How The Gary Burnstein Community Health Clinic Is Improving Lives
By Kerri Fivecoat-Campbell
When speaking with Ian Burnstein about the Gary Burnstein Community Health Clinic (GBCHC) in Pontiac, Mich., he will talk about his father, who founded the low-income center. He will also talk about the great staff, volunteers, and patients. He will even talk about his family and the role they’ve played in the clinic’s success.
What he is hesitant to discuss is his own devotion to the clinic, his role in its success, and the personal hurdles he’s had to overcome to continue his work as the president of the board.
People who know him say that’s just who Burnstein is—someone who always gives credit to others without taking any for himself.
In his professional life, Burnstein is the co-founder and principle of Storage Pros Management, a 21-porperty company, as well as co-founder and president of the Storage Owners Business Alliance (SBOA), an organization with 7,000 members that allows owners and operators to get better deals with vendors selling to the industry.
GBCHC certainly isn’t the only iron in the fire of Burnstein’s life, but it is one of the most important. “If you talk to Ian about the clinic, he is just so passionate,” says Emily Shwedel Levin, who is Burnstein’s cousin and has volunteered her dental services at the clinic for about a year. “He treats the clinic as if his own family is being treated there.”
About The GBCHC
Burnsteins’sfather was a cardiologist; one day, in 1997, he received a letter from a minister explaining the healthcare needs of the underserved at a shelter in Pontiac. The letter touched Gary Burnstein, so he began volunteering his services out of the shelter’s closet.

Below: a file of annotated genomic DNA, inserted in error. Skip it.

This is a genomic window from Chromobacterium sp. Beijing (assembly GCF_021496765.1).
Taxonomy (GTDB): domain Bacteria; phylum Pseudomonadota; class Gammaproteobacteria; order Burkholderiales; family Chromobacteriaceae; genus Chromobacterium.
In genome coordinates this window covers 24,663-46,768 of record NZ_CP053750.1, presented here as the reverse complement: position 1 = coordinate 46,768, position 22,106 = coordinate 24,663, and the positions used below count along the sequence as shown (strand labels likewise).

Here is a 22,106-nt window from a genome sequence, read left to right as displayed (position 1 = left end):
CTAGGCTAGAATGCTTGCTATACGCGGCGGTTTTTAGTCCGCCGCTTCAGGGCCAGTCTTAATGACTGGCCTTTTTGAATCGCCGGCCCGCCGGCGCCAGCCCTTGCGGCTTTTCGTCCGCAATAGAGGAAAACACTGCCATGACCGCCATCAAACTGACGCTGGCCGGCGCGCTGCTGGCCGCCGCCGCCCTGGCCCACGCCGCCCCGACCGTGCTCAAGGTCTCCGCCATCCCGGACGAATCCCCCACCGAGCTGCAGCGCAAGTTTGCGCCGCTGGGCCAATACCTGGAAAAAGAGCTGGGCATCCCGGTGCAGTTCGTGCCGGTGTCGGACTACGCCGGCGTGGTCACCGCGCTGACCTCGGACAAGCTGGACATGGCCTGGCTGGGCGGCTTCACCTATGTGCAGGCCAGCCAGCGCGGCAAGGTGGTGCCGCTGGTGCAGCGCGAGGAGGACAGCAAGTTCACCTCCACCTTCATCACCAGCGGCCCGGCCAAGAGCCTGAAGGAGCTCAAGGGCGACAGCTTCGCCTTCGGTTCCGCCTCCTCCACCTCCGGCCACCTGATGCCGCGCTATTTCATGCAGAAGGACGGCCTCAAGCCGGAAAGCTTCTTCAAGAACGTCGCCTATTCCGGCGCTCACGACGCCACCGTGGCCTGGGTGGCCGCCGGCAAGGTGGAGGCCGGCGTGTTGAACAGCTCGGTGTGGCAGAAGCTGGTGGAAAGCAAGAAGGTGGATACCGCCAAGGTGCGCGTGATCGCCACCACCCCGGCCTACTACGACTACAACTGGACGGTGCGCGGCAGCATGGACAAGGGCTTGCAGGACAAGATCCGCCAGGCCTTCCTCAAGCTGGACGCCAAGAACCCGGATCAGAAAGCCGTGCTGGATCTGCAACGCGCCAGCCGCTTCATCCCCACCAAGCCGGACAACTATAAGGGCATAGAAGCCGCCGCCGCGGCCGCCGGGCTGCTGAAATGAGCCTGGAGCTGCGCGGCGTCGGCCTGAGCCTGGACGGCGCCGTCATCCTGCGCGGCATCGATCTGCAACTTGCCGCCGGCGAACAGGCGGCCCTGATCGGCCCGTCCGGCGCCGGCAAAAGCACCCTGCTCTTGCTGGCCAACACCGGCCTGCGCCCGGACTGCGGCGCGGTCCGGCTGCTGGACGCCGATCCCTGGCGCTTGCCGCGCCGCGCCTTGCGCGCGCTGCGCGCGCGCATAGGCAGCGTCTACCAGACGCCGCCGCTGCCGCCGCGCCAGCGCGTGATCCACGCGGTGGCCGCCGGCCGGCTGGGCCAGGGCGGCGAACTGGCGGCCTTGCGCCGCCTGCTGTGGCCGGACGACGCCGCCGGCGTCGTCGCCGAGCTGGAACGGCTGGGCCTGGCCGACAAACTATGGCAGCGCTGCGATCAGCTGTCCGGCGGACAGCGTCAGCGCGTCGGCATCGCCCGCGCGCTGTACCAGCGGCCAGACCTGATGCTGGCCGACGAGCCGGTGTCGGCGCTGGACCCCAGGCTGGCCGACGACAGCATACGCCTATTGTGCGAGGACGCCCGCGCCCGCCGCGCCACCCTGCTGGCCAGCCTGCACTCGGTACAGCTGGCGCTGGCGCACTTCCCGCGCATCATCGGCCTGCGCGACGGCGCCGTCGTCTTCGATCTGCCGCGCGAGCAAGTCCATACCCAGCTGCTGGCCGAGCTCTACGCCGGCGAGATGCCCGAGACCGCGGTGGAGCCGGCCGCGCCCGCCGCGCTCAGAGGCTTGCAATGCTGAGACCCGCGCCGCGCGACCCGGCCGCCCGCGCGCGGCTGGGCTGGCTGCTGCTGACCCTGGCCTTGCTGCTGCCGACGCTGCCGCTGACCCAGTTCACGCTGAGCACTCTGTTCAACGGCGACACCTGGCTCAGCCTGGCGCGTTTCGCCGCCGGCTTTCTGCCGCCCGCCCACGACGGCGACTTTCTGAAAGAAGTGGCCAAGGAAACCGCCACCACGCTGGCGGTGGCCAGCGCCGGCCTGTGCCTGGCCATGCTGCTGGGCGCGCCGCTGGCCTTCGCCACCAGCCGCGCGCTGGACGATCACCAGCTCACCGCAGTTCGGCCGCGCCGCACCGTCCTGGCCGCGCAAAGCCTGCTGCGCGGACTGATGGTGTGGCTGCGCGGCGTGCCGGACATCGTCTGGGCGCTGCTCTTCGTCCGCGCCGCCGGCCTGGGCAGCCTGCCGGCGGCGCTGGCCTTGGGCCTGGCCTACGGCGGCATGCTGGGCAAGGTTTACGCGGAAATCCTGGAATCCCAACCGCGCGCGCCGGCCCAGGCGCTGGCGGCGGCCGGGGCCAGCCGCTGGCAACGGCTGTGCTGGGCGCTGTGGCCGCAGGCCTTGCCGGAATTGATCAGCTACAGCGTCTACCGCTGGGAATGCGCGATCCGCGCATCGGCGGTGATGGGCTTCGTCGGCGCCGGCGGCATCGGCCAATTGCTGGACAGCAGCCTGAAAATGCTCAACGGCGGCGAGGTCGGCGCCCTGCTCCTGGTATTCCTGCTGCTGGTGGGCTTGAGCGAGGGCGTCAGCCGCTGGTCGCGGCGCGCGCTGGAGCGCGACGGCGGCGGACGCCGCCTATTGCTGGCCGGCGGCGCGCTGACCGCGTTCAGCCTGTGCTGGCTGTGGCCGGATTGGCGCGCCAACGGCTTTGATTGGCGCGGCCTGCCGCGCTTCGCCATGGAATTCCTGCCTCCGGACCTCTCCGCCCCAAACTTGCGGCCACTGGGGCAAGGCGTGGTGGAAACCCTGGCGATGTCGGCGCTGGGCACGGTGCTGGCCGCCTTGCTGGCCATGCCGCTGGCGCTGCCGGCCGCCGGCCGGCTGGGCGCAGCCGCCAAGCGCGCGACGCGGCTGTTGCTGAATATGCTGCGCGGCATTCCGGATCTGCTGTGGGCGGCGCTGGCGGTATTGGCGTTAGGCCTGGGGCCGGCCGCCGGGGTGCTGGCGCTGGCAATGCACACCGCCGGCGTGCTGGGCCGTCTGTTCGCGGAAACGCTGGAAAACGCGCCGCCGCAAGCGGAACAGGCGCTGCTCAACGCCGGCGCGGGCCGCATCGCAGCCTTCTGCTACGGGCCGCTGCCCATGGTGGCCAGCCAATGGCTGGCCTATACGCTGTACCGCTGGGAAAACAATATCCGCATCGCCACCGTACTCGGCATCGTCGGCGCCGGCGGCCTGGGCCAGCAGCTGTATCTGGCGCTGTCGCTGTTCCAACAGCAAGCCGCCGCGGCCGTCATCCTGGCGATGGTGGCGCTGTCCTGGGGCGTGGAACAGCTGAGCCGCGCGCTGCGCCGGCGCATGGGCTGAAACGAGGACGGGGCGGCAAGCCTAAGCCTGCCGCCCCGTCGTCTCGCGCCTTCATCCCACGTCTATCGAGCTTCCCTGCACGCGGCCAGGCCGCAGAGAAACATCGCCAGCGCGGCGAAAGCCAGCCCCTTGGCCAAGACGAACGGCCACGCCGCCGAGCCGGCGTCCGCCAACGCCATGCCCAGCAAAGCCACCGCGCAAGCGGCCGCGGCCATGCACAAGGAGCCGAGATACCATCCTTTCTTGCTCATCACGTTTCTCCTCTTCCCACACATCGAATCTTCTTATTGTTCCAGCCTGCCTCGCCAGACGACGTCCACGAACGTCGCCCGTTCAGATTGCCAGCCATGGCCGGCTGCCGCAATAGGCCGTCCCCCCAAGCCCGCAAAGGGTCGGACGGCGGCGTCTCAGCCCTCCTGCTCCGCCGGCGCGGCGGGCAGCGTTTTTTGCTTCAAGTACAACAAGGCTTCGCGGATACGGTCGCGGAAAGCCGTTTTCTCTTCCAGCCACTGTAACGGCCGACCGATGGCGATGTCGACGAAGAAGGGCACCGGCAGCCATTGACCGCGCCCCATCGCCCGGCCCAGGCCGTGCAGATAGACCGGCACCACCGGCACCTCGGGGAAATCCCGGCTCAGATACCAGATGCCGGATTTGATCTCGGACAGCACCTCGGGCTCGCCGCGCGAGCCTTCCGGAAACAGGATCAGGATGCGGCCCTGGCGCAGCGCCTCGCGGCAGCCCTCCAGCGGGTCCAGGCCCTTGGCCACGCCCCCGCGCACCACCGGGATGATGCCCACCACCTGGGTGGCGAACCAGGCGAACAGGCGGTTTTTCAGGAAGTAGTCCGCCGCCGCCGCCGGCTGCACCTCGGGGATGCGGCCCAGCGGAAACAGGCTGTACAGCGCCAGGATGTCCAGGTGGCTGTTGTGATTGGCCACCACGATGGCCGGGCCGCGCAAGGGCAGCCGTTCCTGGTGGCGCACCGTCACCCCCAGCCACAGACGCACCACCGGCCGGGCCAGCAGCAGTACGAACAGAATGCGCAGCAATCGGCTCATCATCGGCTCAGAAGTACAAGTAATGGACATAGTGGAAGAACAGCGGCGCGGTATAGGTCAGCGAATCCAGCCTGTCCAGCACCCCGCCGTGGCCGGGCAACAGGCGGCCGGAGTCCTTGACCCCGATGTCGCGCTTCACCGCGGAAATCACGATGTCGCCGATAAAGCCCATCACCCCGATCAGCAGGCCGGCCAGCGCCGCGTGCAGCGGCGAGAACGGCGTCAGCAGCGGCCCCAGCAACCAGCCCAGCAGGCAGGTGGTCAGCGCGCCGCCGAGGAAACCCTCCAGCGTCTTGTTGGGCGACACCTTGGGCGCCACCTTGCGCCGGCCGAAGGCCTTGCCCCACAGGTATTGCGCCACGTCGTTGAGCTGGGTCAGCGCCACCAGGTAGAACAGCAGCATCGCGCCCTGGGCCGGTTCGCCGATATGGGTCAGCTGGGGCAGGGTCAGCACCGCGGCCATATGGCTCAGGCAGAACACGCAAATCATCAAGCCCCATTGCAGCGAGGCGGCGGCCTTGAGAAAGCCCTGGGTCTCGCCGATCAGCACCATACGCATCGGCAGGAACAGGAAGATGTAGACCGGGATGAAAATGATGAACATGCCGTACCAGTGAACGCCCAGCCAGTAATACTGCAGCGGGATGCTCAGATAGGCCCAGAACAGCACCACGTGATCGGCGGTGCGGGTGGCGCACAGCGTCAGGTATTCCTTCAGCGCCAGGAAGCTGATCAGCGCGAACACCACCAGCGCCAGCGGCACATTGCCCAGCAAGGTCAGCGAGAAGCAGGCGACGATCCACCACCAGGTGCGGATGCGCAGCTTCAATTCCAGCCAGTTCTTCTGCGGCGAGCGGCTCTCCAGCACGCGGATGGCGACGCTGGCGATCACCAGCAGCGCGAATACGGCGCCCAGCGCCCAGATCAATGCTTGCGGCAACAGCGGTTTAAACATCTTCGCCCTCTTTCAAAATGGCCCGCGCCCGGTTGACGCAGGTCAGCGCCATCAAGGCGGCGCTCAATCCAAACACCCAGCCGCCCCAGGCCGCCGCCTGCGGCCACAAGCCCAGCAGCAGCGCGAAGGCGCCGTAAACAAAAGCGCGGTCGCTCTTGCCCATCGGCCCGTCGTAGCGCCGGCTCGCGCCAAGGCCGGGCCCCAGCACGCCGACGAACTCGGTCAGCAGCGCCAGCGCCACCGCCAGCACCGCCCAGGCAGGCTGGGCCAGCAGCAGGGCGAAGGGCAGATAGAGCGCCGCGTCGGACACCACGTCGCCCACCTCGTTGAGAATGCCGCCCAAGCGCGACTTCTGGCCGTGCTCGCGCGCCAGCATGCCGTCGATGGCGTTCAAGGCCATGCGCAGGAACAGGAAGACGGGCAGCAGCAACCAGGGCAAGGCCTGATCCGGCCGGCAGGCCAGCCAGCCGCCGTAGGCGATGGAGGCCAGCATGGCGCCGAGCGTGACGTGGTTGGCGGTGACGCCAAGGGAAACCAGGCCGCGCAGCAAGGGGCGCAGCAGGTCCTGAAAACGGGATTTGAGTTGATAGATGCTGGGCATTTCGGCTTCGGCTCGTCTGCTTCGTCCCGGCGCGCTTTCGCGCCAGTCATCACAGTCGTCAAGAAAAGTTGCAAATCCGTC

“The minister told my father he sent thousands of letters and he was the only one who responded,” says Burnstein. Gary Burnstein helped low-income people with health services for years, volunteering each Wednesday at the shelter. “He didn’t tell anyone about it, but he was very passionate,” says Burnstein.
After Gary passed away, the family decided to open their own clinic. With $300,000 in seed money, GBCHC was born in 2003. The clinic began seeing hundreds of patients a year; by 2013 it was seeing 1,500 patients per year, providing free medical exams, medicine, and dental care.
GBCHC, which only had 1,500 square feet, was too small for the growing clinic. Burnstein, who is responsible for major fundraising, was able to secure $1.4 million in donations. “Someone asked what we needed, and we told them a building,” says Justin Brox, executive director at GBCHC. “It couldn’t have happened without him. I don’t know how he works his magic, but he calls people and gets the donations.”
Burnstein’s latest large project was securing donations for a new parking lot, which will allow the clinic to provide medical and dental services, as well as educational programs at the same time.
The new 7,200-square-foot building now serves 8,000 patients per year and is a fully functioning, state-of-the-art medical and dental clinic. “I’m just blown away about how technologically advanced it is,” says Shwedel Levin. “Sometimes free clinics don’t offer state-of-the-art facilities, but this is like a private clinic.”
The clinic serves the homeless and low-income individuals who can’t afford private insurance. There is a minimal screening process and income requirements, but no one has to pay. That is thanks to the five employees and dozens of doctors, nurses, dentists, pharmacists, and other professionals who volunteer at the clinic.
“We have every kind of specialty care at the clinic, so people who normally wouldn’t get seen are getting medical treatment,” says Burnstein. “We have a lot of donors who also make sure we have medications such as insulin and blood pressure medication.” The clinic distributes $3 million in free medication. GBCHC diagnoses over 200 new patients each year with diabetes and distributes $1 million of life saving insulin as well as 250,000 blood glucose test strips.